Opposition leader and head of the Labor party MK Yitzhak Herzog caused an uproar in his own party on Tuesday, when he said that Labor must change its public image and stop being viewed by the public as “loving Arabs”.
Speaking at a party conference in Ashkelon, Herzog said, according to Haaretz, “Where do we enter into the hearts of the public? By making them believe we have not only the experience but also the ability to change the situation in the country, without abandoning the security of Israel, G-d forbid, and without giving the feeling – which I encounter during meetings with a myriad of Israelis – that we always love the Arabs. It’s complicated, but it's part of the deal, it's part of the challenge. We are a party that always knew how to be a ruling party.”
Herzog's remarks aroused the anger of party member MK Zuhair Bahloul, who equated Herzog's statement to what Prime Minister Binaymin Netanyahu said on election day, when he “warned” that Arab citizens of Israel were turning out en masse to the polling stations.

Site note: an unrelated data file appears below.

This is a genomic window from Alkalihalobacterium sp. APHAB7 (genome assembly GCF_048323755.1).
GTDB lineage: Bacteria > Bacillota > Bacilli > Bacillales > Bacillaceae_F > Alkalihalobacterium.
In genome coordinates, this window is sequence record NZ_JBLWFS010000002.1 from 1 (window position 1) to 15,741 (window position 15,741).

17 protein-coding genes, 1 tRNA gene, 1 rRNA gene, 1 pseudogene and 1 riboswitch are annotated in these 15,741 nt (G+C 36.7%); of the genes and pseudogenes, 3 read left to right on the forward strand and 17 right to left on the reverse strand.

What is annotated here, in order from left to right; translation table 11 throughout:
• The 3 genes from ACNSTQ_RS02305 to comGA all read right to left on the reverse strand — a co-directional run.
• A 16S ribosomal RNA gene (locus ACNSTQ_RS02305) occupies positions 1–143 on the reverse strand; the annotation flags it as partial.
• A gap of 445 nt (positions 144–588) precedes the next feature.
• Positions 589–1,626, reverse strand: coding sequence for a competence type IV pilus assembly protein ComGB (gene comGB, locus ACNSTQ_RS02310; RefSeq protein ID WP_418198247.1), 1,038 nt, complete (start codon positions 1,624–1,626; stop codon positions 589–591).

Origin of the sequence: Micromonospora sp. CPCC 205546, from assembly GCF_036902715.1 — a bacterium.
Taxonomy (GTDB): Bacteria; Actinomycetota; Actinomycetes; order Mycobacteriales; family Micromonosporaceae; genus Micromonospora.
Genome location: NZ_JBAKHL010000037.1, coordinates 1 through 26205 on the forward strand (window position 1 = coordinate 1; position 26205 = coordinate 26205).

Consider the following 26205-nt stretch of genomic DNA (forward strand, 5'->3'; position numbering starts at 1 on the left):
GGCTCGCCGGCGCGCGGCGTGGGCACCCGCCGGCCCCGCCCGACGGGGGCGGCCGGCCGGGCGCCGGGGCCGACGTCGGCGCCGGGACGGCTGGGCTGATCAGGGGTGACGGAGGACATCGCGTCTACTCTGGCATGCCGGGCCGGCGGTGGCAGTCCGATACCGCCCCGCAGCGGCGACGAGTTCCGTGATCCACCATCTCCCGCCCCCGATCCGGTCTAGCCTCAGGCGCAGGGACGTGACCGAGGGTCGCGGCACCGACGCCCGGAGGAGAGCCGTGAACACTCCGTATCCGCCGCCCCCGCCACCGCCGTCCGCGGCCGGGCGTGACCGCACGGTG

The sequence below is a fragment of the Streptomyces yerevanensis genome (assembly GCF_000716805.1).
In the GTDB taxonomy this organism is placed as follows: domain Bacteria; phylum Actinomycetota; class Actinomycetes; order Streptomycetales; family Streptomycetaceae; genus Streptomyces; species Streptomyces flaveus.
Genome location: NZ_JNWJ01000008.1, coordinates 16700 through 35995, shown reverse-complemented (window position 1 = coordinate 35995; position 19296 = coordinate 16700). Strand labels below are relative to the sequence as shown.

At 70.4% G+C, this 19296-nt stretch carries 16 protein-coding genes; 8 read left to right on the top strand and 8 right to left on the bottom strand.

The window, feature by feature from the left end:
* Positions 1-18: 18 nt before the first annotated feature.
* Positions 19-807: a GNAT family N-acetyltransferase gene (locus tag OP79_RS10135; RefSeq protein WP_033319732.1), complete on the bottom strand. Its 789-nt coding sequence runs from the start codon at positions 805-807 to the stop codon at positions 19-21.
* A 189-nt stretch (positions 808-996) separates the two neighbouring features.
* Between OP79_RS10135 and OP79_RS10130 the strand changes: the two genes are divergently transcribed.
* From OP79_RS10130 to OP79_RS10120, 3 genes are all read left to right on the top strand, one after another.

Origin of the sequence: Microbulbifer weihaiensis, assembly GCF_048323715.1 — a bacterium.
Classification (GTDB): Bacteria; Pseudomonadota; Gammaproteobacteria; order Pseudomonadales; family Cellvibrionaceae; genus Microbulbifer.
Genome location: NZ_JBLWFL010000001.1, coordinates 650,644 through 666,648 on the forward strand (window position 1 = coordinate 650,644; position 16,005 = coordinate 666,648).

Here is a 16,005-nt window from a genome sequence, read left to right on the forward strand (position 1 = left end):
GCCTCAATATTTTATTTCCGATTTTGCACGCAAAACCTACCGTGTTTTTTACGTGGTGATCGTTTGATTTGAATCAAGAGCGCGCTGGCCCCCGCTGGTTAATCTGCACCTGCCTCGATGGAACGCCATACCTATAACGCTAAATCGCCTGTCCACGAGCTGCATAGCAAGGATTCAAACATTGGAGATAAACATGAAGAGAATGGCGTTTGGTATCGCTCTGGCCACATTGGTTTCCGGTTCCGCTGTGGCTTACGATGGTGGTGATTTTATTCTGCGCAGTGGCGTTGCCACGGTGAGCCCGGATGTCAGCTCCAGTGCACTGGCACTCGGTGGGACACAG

“Apparently inspired by the ‘Arabs flocking to the polls’ statement, Herzog is also preparing a juicy slogan for his next campaign,” charged Bahloul.
“Disavowing yourself of 20% of the population so blatantly, pretending to be a soft rightist and becoming stressed out over every poll – is not the way to produce an alternative to power,” he added.
“This is another incomprehensible demoralization of the legacy of Yitzhak Rabin; I condemn Herzog’s remarks and demand an apology on behalf of the Arab society in Israel,” said Bahloul.
Herzog has repeatedly irked his party members in recent months by appearing to be turning towards the right, mainly through his public declarations that it is currently impossible to reach the two-state solution.
His remarks also angered MK Shelly Yechmovich, who will likely challenge Herzog for the leadership of the Labor party and who tweeted following the publication in Haaretz, “An appropriate response by the head of the opposition to the demonstration of the extreme right?”
Herzog’s office responded to the criticism by saying, “We are not afraid to deal with the problems that we find in the attitude of the public to the Labor party and the Zionist Union. One of those problems is the false and dangerous feeling that we take into account the needs of the Palestinians before the needs of the State of Israel and its citizens. A false sense obviously, but it costs us among audiences who did not know us before the last election and which it is important for us to reach.”